Wexford County Animal Shelter Closed, Vets Advice On Canine Parvovirus
The Wexford County Animal Shelter will stay closed for at least two weeks due to canine parvovirus.
The animal shelter announced Thursday that they cannot take any more dogs.
Parvo is a highly contagious virus that can be deadly in dogs.
“It’s highly contagious, it’s one of the things that in spring and fall we worry about the most here, we typically see it in puppies’ especially unvaccinated puppies,” said Sarah Bradburn, a licensed veterinary technician at Brookside Veterinary Hospital.
And unfortunately, two dogs since Saturday from the Wexford County Animal Shelter tested positive for canine parvovirus.
“Every other animal in the shelter is under quarantine, will be monitored daily to see if there’s any symptoms,” said Officer Edwin Keith Tharp, from Wexford County Animal Control.
The virus is highly contagious among dogs.
“The most common signs are vomiting, diarrhea, not wanting to eat or having a fever, which if the dog feels very warm to your touch, that’s usually a sign of a fever,” said Bradburn.
If your dog has these symptoms, there is test that can be done at your local vet.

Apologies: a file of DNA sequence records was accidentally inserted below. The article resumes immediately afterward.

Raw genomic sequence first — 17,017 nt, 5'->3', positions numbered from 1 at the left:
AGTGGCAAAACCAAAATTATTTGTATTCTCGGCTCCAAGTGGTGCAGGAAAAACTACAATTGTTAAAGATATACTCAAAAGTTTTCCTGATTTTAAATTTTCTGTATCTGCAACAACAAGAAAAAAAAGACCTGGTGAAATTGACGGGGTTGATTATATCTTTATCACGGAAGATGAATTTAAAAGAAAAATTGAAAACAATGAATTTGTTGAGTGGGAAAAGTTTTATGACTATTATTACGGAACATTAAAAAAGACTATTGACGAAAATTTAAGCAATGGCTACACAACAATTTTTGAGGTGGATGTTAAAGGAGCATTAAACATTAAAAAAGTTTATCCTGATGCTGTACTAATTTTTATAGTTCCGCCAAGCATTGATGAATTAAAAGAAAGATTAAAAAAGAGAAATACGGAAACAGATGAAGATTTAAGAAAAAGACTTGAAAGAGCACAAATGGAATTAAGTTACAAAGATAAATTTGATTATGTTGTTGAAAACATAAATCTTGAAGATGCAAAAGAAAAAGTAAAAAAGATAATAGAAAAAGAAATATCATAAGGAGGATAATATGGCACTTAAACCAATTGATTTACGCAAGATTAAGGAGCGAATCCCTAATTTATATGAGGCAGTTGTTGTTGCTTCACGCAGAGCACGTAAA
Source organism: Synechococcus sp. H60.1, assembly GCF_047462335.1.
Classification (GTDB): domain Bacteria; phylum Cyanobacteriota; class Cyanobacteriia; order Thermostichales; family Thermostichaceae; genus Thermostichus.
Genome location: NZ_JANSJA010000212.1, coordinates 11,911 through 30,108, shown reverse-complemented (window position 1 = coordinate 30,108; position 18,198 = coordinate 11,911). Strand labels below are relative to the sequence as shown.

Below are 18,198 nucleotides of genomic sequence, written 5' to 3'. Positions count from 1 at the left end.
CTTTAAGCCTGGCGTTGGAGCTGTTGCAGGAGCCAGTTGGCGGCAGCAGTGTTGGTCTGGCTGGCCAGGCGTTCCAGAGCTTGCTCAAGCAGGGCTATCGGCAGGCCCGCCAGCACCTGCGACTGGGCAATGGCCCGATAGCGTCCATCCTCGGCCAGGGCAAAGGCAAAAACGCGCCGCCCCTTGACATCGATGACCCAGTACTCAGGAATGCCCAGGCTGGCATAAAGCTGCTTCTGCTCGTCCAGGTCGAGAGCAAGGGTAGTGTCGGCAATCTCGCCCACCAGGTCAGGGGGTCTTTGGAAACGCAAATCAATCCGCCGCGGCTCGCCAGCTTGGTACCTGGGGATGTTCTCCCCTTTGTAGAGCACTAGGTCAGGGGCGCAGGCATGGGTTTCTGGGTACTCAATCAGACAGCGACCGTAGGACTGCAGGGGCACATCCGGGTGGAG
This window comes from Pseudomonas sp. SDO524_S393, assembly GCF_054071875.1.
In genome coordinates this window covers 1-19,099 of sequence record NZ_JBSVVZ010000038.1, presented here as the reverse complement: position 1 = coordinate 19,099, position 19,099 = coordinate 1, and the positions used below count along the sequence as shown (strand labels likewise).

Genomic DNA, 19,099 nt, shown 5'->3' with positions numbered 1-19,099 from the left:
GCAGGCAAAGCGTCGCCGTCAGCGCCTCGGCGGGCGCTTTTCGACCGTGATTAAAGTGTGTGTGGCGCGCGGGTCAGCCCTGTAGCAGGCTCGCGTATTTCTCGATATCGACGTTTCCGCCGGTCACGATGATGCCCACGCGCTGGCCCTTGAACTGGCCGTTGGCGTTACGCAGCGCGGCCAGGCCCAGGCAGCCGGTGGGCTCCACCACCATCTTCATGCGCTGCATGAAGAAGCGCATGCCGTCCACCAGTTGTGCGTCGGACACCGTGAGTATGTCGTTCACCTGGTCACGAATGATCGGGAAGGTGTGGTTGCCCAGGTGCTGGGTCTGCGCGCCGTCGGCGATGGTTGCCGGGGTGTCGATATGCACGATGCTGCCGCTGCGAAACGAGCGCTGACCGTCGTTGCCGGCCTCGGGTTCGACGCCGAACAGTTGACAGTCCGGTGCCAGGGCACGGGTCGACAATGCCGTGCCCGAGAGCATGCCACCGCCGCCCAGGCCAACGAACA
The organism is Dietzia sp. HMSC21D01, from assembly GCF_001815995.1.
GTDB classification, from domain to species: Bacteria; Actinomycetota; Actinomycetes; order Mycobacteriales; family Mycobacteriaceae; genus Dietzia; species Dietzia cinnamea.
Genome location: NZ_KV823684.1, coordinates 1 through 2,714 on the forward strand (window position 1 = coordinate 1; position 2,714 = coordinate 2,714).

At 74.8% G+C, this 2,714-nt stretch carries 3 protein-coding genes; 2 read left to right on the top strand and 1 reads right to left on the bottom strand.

“If caught early enough it can be treated, if it’s prolonged and the animal is really sick then it’s usually not a good outcome but we try out best to turn it around as soon as possible,” said Bradburn.
It’s important to get your pets vaccinated to prevent this from happening or spreading.
“It’s not the first time this animal shelter has encountered it and it won’t be the last, when you’re taking in stray animals a lot of the times they’re not vaccinated and we need to stress that with people, they have to vaccinate their animals that’s how this disease starts,” said Officer Tharp.
And Wexford County Animal Control officers have some advice since they have nowhere to take any dogs they pickup.
“If you have proper identification even if it’s a house dog and it never gets out, put a phone number on its collar, put a collar on it, put a phone number, just in case it gets out we can get it back to them,” said Officer Tharp.